Note: this is copy of a download page
at John Horn's lab at the University of Pittsburgh, and below
that a note that Dr Horn sent recently to the connectionists mailing list.
The model (matlab program neurosim), a dynamical clamp program, papers, and documentation are all available.
Kullmann, PHM, DW Wheeler,
J Beacom and JP Horn (2004) Implementation of a fast 16-bit dynamic clamp
using LabVIEW-RT. Journal of Neurophysiology, 91: 542-554. PDF
PHM and JP Horn (2004) G-clamp program software, version 1.2. Zipfile
PHM and JP Horn (2004) G-clamp: User's Guide, version 1.2. PDF
||Kullmann, PHM and
JP Horn (2004) G-clamp: Programmer's Guide, version 1.2. PDF
||Wheeler, DW, Kullmann,
PHM and JP Horn (2004) Estimating use-dependent synaptic gain in autonomic
ganglia by computational simulation and dynamic-clamp analysis. Journal
of Neurophysiology 92: 2659-2671. PDF
DW and JP Horn (2004) Neurosim 1.2 program software. Zipfile
||Wheeler, DW and
JP Horn (2004) Neurosim 1.2 User's Guide. PDF
Here is a note recently posted on the Connectionist mailing list by Dr John Horn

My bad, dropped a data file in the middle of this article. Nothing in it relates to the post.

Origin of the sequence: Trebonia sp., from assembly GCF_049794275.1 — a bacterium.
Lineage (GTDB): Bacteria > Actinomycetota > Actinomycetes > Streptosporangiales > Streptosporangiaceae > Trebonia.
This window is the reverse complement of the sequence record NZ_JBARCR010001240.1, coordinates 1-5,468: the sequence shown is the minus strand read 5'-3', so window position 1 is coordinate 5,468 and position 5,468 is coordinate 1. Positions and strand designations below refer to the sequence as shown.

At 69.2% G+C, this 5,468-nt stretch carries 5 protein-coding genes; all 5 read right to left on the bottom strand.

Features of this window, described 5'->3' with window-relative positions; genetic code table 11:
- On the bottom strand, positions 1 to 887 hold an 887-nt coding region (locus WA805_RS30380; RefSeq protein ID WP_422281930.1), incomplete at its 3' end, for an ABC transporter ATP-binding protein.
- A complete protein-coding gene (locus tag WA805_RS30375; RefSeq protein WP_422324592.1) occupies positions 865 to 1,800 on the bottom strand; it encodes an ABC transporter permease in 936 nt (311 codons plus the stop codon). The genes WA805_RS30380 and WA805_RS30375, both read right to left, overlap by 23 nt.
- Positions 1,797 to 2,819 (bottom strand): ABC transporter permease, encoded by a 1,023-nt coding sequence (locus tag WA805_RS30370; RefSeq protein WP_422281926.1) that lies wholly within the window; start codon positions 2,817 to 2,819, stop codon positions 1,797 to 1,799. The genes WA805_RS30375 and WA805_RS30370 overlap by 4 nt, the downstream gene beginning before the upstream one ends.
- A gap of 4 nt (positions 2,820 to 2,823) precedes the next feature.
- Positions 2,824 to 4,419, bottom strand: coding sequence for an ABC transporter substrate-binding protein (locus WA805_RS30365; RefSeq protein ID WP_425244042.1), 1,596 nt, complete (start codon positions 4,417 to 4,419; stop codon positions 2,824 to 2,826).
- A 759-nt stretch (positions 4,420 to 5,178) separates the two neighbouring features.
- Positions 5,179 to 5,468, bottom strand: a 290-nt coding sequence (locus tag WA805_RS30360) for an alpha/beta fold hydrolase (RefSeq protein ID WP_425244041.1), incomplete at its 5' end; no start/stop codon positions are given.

The dynamic clamp method lies at the interface between computational modeling and cellular electrophysiology.
We have recently implemented dynamic clamp methodology using the realtime LabVIEW software environment together with hardware that is sold by National instruments.
The system is called G-clamp and it allows for high performance 16-bit system dynamic clamp implementation of voltage-dependent conductances and templates of synaptic activity. We have written a second program called Neurosim. Neurosim is a MATLAB program that implements a conductance-based model sympathetic neuron and can also can create synaptic template files for driving G-clamp.
G-clamp and Neurosim software, together with manuals describing their installation, operation and modification can now be downloaded from http://hornlab.neurobio.pitt.edu/
In designing G-clamp, we tried to make it flexible, while also easy to learn and use.
Our website also contains links to two papers:
Kullmann et al. (2004) explains the design and performance of the G-clamp system.
Wheeler et al. (2004) shows how the method can be used to implement patterns of virtual synaptic activity and assess the synaptic gain that arises from anatomical convergence of excitatory synapses.
John P. Horn, Ph.D.
Professor, Department of Neurobiology
University of Pittsburgh School of Medicine
Pittsburgh, PA 15261
Voice: 412-648-9429 Fax: 412-648-1441